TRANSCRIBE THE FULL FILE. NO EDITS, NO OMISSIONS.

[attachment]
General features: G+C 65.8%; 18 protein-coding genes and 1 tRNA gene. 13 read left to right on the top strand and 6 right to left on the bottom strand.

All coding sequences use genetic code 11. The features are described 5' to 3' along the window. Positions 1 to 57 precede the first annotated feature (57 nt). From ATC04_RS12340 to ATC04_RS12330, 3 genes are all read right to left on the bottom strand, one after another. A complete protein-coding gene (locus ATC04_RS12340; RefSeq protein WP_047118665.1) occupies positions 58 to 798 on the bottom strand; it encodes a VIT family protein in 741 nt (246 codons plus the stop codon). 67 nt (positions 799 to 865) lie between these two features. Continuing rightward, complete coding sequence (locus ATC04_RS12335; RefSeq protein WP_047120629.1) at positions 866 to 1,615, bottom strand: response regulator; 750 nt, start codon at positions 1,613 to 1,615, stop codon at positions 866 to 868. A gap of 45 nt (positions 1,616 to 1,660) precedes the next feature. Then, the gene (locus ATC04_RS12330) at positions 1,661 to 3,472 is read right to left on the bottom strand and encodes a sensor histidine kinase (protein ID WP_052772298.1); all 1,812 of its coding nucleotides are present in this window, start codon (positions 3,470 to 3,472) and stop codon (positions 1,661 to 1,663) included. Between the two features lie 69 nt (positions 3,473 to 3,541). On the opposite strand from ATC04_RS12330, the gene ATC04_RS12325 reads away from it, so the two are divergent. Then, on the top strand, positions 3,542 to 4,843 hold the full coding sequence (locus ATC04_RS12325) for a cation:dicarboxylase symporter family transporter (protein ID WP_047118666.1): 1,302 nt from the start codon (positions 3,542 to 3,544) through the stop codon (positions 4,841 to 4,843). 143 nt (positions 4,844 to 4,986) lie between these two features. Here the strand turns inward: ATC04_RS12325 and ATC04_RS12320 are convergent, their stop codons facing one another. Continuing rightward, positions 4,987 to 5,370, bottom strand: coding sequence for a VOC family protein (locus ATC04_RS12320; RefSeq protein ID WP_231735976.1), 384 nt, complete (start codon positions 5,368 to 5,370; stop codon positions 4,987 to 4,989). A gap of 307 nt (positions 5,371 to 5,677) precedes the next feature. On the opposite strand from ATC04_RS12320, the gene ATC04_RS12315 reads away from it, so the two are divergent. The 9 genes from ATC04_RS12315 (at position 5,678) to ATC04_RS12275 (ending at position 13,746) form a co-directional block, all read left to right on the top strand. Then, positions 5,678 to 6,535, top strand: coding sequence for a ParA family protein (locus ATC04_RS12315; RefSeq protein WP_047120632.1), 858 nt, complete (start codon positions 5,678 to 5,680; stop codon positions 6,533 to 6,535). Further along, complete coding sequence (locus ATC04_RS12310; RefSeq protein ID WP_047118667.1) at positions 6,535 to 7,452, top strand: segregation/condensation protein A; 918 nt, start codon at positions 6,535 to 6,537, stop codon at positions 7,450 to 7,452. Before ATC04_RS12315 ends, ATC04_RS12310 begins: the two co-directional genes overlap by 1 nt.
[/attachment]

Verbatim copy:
General features: G+C 65.8%; 18 protein-coding genes and 1 tRNA gene. 13 read left to right on the top strand and 6 right to left on the bottom strand.

All coding sequences use genetic code 11. The features are described 5' to 3' along the window. Positions 1 to 57 precede the first annotated feature (57 nt). From ATC04_RS12340 to ATC04_RS12330, 3 genes are all read right to left on the bottom strand, one after another. A complete protein-coding gene (locus ATC04_RS12340; RefSeq protein WP_047118665.1) occupies positions 58 to 798 on the bottom strand; it encodes a VIT family protein in 741 nt (246 codons plus the stop codon). 67 nt (positions 799 to 865) lie between these two features. Continuing rightward, complete coding sequence (locus ATC04_RS12335; RefSeq protein WP_047120629.1) at positions 866 to 1,615, bottom strand: response regulator; 750 nt, start codon at positions 1,613 to 1,615, stop codon at positions 866 to 868. A gap of 45 nt (positions 1,616 to 1,660) precedes the next feature. Then, the gene (locus ATC04_RS12330) at positions 1,661 to 3,472 is read right to left on the bottom strand and encodes a sensor histidine kinase (protein ID WP_052772298.1); all 1,812 of its coding nucleotides are present in this window, start codon (positions 3,470 to 3,472) and stop codon (positions 1,661 to 1,663) included. Between the two features lie 69 nt (positions 3,473 to 3,541). On the opposite strand from ATC04_RS12330, the gene ATC04_RS12325 reads away from it, so the two are divergent. Then, on the top strand, positions 3,542 to 4,843 hold the full coding sequence (locus ATC04_RS12325) for a cation:dicarboxylase symporter family transporter (protein ID WP_047118666.1): 1,302 nt from the start codon (positions 3,542 to 3,544) through the stop codon (positions 4,841 to 4,843). 143 nt (positions 4,844 to 4,986) lie between these two features. Here the strand turns inward: ATC04_RS12325 and ATC04_RS12320 are convergent, their stop codons facing one another. Continuing rightward, positions 4,987 to 5,370, bottom strand: coding sequence for a VOC family protein (locus ATC04_RS12320; RefSeq protein ID WP_231735976.1), 384 nt, complete (start codon positions 5,368 to 5,370; stop codon positions 4,987 to 4,989). A gap of 307 nt (positions 5,371 to 5,677) precedes the next feature. On the opposite strand from ATC04_RS12320, the gene ATC04_RS12315 reads away from it, so the two are divergent. The 9 genes from ATC04_RS12315 (at position 5,678) to ATC04_RS12275 (ending at position 13,746) form a co-directional block, all read left to right on the top strand. Then, positions 5,678 to 6,535, top strand: coding sequence for a ParA family protein (locus ATC04_RS12315; RefSeq protein WP_047120632.1), 858 nt, complete (start codon positions 5,678 to 5,680; stop codon positions 6,533 to 6,535). Further along, complete coding sequence (locus ATC04_RS12310; RefSeq protein ID WP_047118667.1) at positions 6,535 to 7,452, top strand: segregation/condensation protein A; 918 nt, start codon at positions 6,535 to 6,537, stop codon at positions 7,450 to 7,452. Before ATC04_RS12315 ends, ATC04_RS12310 begins: the two co-directional genes overlap by 1 nt.